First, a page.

JH: Well I can say we've worked with the JFK Special Warfare Center at Fort Bragg for a number of years, so we get access to their master trainers. They've integrated our software into their curriculum. We have this thing called SimWars, which was the original name of our company. When we do things for defense companies, we call them SimWars applications or SimWars products. Those are custom-version applications set on Unreal Engine 2.5 or 3.0, depending what they want to do. We have this thing call the Virtual Heroes Advanced Learning Technology platform that sits on top of Unreal, and then we build these modules episodically on top of it.
GS: Now are these games strictly on PCs or have you expanded to consoles as well?
JH: Well the ubiquitous platform in the military is the laptop, so we primarily target PCs. With some of our corporate customers, we are developing content on the PlayStation Portable. We have done some console work in the past, but suffice it to say most of our work is on the PC and PSP right now. As far as I know, we have the only license to put nonentertainment products on the PSP. It's interesting because we're using the UMD disc and the memory stick to provide content for our customers, the biggest currently being Hilton Hotels Corporation.
GS: Now tell me about that. How, specifically, will Hilton use the PSP to train its employees? What will they be learning from it?
JH: Well, you've got the different brands within Hilton, so we're starting with the Hilton Garden Inn and it will then scale up to the Waldorf Astoria and the other nine brands within that hotel portfolio. The application will teach all the major things: housekeeping, food and beverage, front desk, concierge, and security. We want to make it educational, but we also wanted to make something fun. We wanted to make something that could stand alone as a fun game.
We've already delivered a prototype that is being soft-launched across the Hilton Garden Inn, but the PSP game comes out in January 2009. Hilton is already buying PSPs for their employees and for their properties. They will link the game to their Satisfaction and Loyalty Tracking (SALT) index, which is being tracked by an outside vendor, to see if there's a correlation between the game and the data back end on employees understanding what the appropriate behaviors are to make people come back for another visit. David Corvella is our program manager. He's former Israeli Army, a really interesting personality, incredibly driven, an incredible gamer, and he's been the champion of that project within the organization.
GS: Now you mentioned that while your products are instructional tools and training simulations, you also want your games to be fun. Are you able to convince writers, programmers, and designers to abandon their work in mainstream games and come work for you?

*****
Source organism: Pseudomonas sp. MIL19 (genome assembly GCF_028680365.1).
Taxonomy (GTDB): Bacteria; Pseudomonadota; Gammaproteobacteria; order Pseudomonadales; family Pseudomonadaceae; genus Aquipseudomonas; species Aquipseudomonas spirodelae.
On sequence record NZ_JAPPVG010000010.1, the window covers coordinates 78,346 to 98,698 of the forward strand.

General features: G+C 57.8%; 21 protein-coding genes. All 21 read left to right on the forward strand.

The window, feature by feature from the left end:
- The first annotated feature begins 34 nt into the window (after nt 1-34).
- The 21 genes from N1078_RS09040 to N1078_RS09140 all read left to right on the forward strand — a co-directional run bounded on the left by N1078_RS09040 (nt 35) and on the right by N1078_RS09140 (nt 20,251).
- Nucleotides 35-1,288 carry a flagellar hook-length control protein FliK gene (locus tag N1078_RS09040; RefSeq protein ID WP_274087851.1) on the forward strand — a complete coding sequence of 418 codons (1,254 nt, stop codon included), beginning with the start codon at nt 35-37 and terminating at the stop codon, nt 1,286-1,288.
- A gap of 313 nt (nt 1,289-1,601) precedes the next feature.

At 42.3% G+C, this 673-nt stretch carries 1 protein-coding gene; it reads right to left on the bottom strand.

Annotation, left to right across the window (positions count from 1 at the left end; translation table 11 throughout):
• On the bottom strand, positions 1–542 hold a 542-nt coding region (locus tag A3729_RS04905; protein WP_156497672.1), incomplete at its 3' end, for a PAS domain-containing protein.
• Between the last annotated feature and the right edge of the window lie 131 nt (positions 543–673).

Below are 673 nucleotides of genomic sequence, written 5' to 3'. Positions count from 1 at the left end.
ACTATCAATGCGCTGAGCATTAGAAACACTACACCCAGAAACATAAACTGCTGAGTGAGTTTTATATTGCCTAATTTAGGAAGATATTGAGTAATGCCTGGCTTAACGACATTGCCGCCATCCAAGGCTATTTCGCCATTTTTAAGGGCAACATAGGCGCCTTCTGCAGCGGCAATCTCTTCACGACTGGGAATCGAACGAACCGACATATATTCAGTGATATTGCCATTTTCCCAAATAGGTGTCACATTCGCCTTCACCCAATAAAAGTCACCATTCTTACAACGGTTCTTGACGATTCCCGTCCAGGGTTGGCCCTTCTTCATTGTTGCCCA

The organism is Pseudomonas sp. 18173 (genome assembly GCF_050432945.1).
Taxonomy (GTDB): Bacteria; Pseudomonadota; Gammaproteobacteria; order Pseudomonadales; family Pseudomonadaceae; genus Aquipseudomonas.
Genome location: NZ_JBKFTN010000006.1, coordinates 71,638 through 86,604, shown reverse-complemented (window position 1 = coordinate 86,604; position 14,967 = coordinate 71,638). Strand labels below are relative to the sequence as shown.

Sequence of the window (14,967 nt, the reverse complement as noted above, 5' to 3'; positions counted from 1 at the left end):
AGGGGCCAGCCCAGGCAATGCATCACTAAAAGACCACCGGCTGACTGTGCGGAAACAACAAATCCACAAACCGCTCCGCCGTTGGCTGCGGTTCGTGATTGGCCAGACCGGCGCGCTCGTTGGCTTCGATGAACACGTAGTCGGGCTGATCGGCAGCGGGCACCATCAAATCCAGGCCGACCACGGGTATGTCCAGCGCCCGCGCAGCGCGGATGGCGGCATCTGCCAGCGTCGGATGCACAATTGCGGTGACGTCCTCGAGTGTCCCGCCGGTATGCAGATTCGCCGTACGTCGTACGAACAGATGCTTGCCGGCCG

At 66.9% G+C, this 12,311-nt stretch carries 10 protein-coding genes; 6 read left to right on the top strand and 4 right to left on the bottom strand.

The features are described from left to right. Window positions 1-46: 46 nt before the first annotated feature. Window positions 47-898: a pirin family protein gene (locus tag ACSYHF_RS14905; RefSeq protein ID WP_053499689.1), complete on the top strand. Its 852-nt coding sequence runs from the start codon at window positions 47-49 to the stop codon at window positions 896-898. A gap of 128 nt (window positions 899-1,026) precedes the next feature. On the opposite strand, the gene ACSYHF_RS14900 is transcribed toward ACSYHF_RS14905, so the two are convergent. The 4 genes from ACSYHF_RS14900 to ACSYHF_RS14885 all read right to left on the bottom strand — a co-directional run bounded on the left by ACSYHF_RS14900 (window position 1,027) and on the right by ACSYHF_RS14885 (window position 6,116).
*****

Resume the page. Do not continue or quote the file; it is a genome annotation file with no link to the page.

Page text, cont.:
JH: Well, just to give you an example, we've got Silent Hill's Takayoshi Sato, who's got his own following. He got to the point where at EALA, he just wanted to roll up his sleeves and start doing things again. And when I talked to him at GDC a couple years ago, and he said he'd really like to come work for us, I asked him to explain why. He said, "Look, I'm at a point in my career where they don't actually let me produce anything, and I'm going nuts." Now, Sato's part of a small team of about maybe 15-20 artists where he's really having a dramatic impact on the visual quality on what we're doing. We think that's one of our competitive advantages.
Ironically, most of our game design staff came from [Grand Theft Auto developer-publisher] Rockstar Games. One guy came, and somebody else came, and we've been talking with Jamie King, one of the founders of Rockstar. I mean, when I talk to these guys, they say, "Look, we want to do something different, we want to do something that has social relevance. And it seems like you guys are really taking some risks at Virtual Heroes, you're doing things that are socially relevant and things that haven't been done before."
Our developers looked at things like Grand Theft Auto and, to another extent, Assassin's Creed, with this open-world architecture. We asked ourselves, "How can we use an approach like that for a serious game?" So the approach we're taking with our company, unlike some of our competitors, is that we're trying to take the sexiest elements and top talent from the mainstream game industry and given them an opportunity to do something that not only has to be fun, engaging, and immersive, but also links to learning objectives with measurable performance outcomes. And that's really hard, and our folks know that. They say, "Wow, I didn't have to worry about this stuff when I was at Sony or EA."
Now one ex-Rockstar guy working for us just finished up a project for the Department of Homeland Security Learning Management System. It's called Zero Hour: America's Medic and will be released through George Washington University Medical Center. Available this fall, it will be a $15 download targeted to first responders in the US but available to anyone who's willing to plunk their credit card down. One of the other Rockstar guys is working on an unannounced, very, very exciting project for [Watchmen publisher] Warner Bros. [Interactive Entertainment] that will hopefully get announced later this fall, and it's probably the most exciting thing we've done to this point.
GS: What are you working with them on?
JH: It's unannounced.
GS: So you're doing traditional game development as well?